In addition, mixtures of any two or more of said
anti-spattering agents may be employed with 45
45
excellent results if desired.
‘
As is apparent from the various examples of
anti-spattering agents listed above, many of said
compounds are higher molecular weight car
50 (5)
boxylic acids, particularly higher fatty acids, and 60
derivatives thereof wherein at least one hydrogen
attached to the carbon adjacent to the carboxyl
group is replaced by a radical containing oxygen
ated sulphur or oxygenated‘ phosphorus. The
55 (6)
compounds in said list numbered (1), (2), (3), 55
(4), (5), (6), (9), (11), (13) and (15) fall into
this category. The other compounds in said list,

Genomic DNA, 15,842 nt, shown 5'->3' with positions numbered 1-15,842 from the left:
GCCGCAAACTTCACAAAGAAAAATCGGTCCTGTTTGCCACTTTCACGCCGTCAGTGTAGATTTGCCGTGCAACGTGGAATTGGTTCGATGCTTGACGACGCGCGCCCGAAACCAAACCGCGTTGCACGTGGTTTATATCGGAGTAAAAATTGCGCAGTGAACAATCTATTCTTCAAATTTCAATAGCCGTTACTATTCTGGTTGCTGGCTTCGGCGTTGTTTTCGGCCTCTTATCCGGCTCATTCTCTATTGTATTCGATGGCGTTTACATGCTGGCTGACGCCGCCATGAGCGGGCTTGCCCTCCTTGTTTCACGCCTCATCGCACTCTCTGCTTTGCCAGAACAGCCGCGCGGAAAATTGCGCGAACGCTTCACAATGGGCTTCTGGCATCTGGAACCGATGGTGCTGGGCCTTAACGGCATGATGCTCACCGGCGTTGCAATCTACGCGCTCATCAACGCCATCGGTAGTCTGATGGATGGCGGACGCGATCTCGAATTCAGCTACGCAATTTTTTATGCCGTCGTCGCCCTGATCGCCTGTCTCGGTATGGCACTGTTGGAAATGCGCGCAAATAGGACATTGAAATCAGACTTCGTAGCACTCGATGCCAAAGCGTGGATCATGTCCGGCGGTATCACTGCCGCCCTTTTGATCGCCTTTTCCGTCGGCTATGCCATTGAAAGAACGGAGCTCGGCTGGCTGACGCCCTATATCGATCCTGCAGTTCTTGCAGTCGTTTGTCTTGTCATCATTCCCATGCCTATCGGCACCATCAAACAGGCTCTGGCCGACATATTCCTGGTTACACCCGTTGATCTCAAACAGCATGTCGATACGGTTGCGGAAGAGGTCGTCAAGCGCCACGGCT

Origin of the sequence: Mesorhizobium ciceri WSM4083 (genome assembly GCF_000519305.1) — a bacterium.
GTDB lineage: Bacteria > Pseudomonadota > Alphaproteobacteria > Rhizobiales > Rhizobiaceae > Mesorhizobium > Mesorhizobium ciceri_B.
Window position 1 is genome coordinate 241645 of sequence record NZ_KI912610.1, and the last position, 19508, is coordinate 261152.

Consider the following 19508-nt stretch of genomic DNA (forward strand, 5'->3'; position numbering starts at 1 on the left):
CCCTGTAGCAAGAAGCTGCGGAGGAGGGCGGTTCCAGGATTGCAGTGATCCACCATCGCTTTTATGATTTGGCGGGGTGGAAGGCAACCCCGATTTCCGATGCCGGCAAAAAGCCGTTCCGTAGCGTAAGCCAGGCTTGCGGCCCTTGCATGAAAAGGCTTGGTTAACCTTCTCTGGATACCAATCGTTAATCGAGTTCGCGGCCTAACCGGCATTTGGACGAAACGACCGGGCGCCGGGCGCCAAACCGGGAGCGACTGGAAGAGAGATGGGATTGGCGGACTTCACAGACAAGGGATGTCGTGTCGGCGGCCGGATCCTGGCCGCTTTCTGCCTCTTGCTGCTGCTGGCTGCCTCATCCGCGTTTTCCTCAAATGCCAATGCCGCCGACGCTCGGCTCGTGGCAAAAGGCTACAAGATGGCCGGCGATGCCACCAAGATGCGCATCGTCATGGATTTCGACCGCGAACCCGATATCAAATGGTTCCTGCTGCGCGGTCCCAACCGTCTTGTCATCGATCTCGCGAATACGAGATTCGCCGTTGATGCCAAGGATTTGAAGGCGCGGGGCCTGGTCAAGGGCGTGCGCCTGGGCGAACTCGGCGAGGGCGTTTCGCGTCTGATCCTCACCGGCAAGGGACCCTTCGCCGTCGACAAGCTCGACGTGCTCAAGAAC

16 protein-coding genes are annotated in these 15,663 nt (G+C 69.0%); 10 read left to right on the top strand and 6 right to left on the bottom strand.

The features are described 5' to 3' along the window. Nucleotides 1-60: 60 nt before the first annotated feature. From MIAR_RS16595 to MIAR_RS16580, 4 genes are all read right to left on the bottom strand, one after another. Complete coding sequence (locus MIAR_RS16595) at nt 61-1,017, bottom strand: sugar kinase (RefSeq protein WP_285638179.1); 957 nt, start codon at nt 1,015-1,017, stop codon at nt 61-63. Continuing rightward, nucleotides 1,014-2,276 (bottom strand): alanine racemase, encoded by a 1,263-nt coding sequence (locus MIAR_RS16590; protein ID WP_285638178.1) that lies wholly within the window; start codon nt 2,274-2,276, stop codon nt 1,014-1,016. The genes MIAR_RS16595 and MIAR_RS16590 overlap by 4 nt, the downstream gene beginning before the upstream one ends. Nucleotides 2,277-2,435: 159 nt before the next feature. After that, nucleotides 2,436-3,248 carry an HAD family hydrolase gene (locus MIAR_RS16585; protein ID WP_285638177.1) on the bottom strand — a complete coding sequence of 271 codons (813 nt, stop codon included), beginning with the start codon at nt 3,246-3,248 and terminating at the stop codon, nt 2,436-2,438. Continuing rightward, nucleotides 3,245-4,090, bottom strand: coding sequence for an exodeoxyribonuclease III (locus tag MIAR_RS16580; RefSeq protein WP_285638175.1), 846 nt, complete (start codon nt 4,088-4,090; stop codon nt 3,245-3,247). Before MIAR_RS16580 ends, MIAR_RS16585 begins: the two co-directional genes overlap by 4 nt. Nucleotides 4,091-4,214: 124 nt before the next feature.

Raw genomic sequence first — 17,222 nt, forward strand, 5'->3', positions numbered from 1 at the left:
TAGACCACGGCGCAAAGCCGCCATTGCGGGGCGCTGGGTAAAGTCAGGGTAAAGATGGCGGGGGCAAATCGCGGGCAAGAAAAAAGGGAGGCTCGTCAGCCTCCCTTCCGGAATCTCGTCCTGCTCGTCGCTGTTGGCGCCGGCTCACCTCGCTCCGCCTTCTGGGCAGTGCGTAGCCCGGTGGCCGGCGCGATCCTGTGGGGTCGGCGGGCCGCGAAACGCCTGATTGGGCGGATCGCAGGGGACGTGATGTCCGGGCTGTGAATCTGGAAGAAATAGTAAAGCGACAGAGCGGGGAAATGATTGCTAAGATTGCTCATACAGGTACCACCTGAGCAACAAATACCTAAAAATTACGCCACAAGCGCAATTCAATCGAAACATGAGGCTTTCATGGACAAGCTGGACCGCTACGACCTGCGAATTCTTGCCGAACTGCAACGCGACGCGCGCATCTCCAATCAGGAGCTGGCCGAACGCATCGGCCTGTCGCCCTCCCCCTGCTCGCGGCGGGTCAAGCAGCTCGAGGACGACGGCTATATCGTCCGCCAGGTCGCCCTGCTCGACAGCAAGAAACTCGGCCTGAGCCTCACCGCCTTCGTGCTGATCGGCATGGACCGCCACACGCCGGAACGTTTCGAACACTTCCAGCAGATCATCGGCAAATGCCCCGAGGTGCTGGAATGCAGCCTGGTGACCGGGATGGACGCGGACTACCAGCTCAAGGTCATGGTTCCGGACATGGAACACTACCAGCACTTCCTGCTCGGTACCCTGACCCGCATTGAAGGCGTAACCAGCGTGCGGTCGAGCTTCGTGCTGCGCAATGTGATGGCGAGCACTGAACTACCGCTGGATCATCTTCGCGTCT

while not falling into the above category, never
theless are characterized by the presence, in the
60
(1)
alpha position to the carboxyl group of the higher
molecular weight carboxylic acid or derivative
thereof, of a hydrophile group in place of hydro
gen.
3
In general, and as is evident by a consideration
65 (8)
of the examples listed above, the carboxyl group
of the fatty acid, which fatty acid has attached
in the alpha position a hydrophile group as de
scribed, may be neutralized with organic or inor- ,
70
ganic substances, may be esteri?ed or converted 70
to an amide, or may be simply allowed tov remain
as such.
The following examples are illustrative of meth
ods of producing various of the anti-spattering
75
agents of our invention:
'
e
3
2,111,042
Erample A
455 grams of stearic acid were heated together
with 280 grams of anhydrous bromine in the pres
ence of 3 cc. of phosphorus trichloride at tem